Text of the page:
When Sam Walton started his business he always sold American products. His claim was everything was made in America. Upon his exit from the company that has all changed.
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Old 12-05-2010, 11:45 PM   #49
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I live in the big city and I'm poor.

Hi, Mom & Pops were gone when I was a little kid. I buy what I want from who I want and I don't want to waste money on pride. I bought my house about thirty years ago and bought a commercial grade garden hose, with a life time guaranty. I don't even remember who I bought it from and certainly don't have a sale slip, but Lowes gave me a new one anyway. I have returned many items to Wal-Mart and never had a problem. Once I needed a part from a percolator; I talked to the store manager to see if he could order one for me. He told me to take one off of the shelf, bring it to the cashier, and show her what part I was taking, for free. I don't have to drive very far to get anything; I could probably walk to get anything I want. [Lowes, Home Depot, Costco, Wal-Mart, Airstream repair center, and many more] But I don't, I drive. I will say though, knowledge in any store isn't what it used to be. I feel we are at the beginning of the big separation; Those with High School diplomas will work at the hamburger shop and anyone wanting a job above minimum wage will have to be College educated.

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Old 12-06-2010, 01:07 AM   #50
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Morada , California
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I'm usually a 'Location-location-location' kind of shopper...

If the store has poor parking, access, etc., I just won't go there, 'price' doesn't enter into these decisions...

If I need 'expert' advise for an item, I look for a store that specializes, expecting they are up on their stuff...

If I need a 2x4, I go the closest, accessible source - If I need a whole pallet of lumber, I'll shop around for the best price - goes without saying...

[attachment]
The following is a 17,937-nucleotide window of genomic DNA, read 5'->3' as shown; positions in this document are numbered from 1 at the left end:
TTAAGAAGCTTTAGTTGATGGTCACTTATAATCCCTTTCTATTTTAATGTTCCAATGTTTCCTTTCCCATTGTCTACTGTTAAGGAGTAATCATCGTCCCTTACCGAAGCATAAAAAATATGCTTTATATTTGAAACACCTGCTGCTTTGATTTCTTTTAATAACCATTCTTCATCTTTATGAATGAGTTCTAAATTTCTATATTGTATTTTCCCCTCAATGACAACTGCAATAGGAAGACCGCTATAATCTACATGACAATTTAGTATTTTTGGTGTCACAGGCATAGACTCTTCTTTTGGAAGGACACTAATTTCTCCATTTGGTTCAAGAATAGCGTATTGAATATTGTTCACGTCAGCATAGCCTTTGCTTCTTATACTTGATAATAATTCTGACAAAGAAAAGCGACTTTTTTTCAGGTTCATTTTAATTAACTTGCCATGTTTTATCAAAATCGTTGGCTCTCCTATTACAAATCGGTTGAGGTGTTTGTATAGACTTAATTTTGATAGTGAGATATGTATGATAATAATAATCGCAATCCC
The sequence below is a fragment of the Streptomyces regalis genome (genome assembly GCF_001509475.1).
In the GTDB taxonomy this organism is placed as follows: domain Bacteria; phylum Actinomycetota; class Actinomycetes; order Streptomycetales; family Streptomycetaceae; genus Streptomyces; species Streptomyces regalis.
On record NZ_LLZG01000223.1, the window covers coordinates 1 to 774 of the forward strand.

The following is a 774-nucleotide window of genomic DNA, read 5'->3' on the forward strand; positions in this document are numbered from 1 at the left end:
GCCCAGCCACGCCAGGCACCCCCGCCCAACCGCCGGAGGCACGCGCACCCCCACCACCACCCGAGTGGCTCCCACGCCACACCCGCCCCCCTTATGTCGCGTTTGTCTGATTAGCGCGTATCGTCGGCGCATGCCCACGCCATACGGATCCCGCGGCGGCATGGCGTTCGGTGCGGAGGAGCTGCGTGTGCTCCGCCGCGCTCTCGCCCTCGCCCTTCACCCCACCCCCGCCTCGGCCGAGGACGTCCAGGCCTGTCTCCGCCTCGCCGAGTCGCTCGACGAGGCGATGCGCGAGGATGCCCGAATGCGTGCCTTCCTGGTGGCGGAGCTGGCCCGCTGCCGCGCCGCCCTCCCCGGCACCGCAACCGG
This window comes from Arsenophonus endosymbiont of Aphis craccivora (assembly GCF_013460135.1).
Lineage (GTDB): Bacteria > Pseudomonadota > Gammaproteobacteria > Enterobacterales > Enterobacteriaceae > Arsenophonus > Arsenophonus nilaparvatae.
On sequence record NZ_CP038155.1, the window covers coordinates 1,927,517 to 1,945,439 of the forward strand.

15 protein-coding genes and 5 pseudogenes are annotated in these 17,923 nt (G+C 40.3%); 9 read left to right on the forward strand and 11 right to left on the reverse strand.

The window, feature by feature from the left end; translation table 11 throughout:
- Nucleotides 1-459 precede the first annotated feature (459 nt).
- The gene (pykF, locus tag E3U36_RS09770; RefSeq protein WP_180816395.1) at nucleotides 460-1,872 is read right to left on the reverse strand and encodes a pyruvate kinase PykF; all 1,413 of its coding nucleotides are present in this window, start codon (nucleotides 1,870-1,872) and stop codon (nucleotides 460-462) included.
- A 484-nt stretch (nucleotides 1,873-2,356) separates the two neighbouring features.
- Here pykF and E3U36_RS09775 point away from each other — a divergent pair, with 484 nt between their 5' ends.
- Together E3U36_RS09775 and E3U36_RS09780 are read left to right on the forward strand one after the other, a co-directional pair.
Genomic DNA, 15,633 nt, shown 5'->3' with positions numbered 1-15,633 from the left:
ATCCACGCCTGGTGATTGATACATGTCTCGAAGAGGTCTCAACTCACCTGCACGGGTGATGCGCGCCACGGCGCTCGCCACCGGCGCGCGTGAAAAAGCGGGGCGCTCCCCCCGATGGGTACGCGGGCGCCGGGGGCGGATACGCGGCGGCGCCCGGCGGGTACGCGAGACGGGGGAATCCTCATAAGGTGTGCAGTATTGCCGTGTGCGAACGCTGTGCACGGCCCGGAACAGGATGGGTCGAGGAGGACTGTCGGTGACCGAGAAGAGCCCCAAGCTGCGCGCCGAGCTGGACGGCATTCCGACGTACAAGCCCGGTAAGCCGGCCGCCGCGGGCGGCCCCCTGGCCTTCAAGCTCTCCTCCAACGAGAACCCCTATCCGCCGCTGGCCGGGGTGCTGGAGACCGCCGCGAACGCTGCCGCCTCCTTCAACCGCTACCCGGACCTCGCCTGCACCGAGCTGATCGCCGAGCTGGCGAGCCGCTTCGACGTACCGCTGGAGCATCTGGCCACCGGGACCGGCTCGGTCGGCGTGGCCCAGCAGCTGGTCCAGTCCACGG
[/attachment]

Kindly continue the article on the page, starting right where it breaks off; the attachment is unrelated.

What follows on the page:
When it comes down to 'big box' stores vs 'down town' shops, it's a matter of convenience to me - I'm not going to spend extra time, fuel, traffic, etc. just to 'support' one kind of particular business for the sake of 'supporting local business'...the path of least resistance is human nature, IMHO...

I'm co-owner of a small local business, and sure, our sales are affected by the big box stores - But we try to offer friendly, expert advise, easy parking, all available in a timely manner - the kind of service we've tried to 'earn' over the years...

As a small, local shop, our customers can come in and purchase, or have a new car battery installed in 5-10 minutes, and be on their way - try that at WM - sure you might save 5% on the price, but you'll have to park in the 'north forty', look up your own info, wait in line to purchase, and if needed, installation will probably take at least an hour, if you're lucky...

When it comes to RV parts...I do use the Net for purchases of unique items usually not stocked locally - and of course price is a factor - most RV outlets I've visited sell their stuff at higher prices to help their dealer's bottom line - can't blame them - it's a part of this kind of 'disposable income' business...

If you're spending a few $100's, it's hard not to shop for it on the Net these days...sales tax alone can be a big item, as can 'specials', etc., that you may find, and many vendors will pay for the standard shipping as well...Hey, I like to save a 'dime' as well as the next guy...

Happy Spending to All, and to All a Good Night...


Ray & Pat; Morada, CA